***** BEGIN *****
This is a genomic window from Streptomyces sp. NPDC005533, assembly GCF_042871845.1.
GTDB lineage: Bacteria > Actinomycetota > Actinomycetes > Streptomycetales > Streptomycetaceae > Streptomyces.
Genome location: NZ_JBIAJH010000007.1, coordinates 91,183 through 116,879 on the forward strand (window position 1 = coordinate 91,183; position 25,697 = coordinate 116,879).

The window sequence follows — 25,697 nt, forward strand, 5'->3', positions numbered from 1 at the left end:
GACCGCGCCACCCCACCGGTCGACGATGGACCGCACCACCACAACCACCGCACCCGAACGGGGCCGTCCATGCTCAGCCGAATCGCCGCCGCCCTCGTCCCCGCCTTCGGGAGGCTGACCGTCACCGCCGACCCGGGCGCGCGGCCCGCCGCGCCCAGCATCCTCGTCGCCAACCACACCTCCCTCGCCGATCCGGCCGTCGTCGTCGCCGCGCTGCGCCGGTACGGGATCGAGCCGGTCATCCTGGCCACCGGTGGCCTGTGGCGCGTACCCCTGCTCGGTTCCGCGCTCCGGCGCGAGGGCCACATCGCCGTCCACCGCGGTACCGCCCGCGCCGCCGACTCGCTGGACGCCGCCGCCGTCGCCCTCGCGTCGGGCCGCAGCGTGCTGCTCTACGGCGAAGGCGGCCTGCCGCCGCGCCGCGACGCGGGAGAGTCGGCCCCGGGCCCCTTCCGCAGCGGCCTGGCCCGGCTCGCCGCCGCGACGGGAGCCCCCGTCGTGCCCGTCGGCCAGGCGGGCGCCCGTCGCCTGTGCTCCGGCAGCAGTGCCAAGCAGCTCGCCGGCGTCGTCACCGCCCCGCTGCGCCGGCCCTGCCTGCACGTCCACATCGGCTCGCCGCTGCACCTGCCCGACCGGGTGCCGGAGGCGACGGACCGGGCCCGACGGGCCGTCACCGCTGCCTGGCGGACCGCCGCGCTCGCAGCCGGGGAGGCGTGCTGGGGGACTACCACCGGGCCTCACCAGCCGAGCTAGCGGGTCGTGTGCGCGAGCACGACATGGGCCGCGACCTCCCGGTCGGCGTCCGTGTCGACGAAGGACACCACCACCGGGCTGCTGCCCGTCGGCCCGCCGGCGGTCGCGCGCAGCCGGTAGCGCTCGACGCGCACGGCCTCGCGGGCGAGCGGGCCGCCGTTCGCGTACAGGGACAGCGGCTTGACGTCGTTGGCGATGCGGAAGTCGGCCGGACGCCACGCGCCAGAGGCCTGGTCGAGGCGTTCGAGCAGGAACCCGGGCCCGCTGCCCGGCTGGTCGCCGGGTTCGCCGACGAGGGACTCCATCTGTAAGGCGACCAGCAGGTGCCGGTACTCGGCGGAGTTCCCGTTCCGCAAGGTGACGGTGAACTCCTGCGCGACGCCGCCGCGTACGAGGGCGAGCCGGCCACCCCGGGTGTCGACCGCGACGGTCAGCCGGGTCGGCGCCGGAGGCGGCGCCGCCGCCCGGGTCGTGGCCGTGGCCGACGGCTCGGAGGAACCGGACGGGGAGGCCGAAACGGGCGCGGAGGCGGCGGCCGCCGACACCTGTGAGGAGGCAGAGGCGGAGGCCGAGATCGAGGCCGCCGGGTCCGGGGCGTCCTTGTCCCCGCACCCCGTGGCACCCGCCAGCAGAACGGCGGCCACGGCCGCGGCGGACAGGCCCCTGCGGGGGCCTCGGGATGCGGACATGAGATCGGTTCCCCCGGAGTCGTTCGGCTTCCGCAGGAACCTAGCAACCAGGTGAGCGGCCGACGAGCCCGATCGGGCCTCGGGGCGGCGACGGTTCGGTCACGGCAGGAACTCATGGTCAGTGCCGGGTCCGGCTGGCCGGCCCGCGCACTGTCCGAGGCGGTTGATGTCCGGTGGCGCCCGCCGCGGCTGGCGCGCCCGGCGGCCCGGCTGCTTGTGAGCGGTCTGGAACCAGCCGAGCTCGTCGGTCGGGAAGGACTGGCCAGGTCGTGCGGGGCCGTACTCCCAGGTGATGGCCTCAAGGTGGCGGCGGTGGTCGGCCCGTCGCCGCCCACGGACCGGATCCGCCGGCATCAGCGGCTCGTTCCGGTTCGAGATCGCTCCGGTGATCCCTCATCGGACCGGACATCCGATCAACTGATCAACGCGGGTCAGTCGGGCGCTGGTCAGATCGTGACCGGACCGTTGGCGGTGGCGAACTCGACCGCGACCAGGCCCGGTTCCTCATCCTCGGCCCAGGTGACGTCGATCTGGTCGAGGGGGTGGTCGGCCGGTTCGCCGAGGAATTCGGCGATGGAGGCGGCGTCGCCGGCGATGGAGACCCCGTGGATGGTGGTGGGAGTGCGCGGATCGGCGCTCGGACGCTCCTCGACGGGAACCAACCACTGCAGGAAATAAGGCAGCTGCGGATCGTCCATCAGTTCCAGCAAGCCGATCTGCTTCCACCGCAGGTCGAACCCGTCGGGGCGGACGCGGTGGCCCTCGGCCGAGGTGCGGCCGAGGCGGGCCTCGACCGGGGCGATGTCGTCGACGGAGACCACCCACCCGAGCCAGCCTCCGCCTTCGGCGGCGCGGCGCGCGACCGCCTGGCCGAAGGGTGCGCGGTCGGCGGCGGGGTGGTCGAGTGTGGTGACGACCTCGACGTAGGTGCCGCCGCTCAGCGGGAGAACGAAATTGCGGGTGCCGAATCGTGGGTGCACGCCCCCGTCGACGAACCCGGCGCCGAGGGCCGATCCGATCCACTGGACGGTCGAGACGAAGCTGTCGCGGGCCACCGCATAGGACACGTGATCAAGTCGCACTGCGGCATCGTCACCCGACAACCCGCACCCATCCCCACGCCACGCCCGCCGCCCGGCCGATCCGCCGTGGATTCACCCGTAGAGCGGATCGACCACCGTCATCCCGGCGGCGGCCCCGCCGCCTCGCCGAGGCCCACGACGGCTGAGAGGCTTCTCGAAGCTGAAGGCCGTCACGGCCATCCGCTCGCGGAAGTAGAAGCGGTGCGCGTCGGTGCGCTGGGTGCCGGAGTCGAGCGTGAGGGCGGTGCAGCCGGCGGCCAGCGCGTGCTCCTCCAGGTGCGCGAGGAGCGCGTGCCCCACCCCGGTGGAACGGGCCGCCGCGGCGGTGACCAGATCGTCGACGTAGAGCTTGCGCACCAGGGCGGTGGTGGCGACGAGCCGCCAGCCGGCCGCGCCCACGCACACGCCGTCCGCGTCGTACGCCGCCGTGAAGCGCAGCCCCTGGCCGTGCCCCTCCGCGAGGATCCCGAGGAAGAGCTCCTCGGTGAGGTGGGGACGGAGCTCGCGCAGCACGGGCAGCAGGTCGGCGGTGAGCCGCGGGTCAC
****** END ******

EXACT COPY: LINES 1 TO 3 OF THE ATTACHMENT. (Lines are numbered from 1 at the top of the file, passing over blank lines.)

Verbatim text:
This is a genomic window from Streptomyces sp. NPDC005533, assembly GCF_042871845.1.
GTDB lineage: Bacteria > Actinomycetota > Actinomycetes > Streptomycetales > Streptomycetaceae > Streptomyces.
Genome location: NZ_JBIAJH010000007.1, coordinates 91,183 through 116,879 on the forward strand (window position 1 = coordinate 91,183; position 25,697 = coordinate 116,879).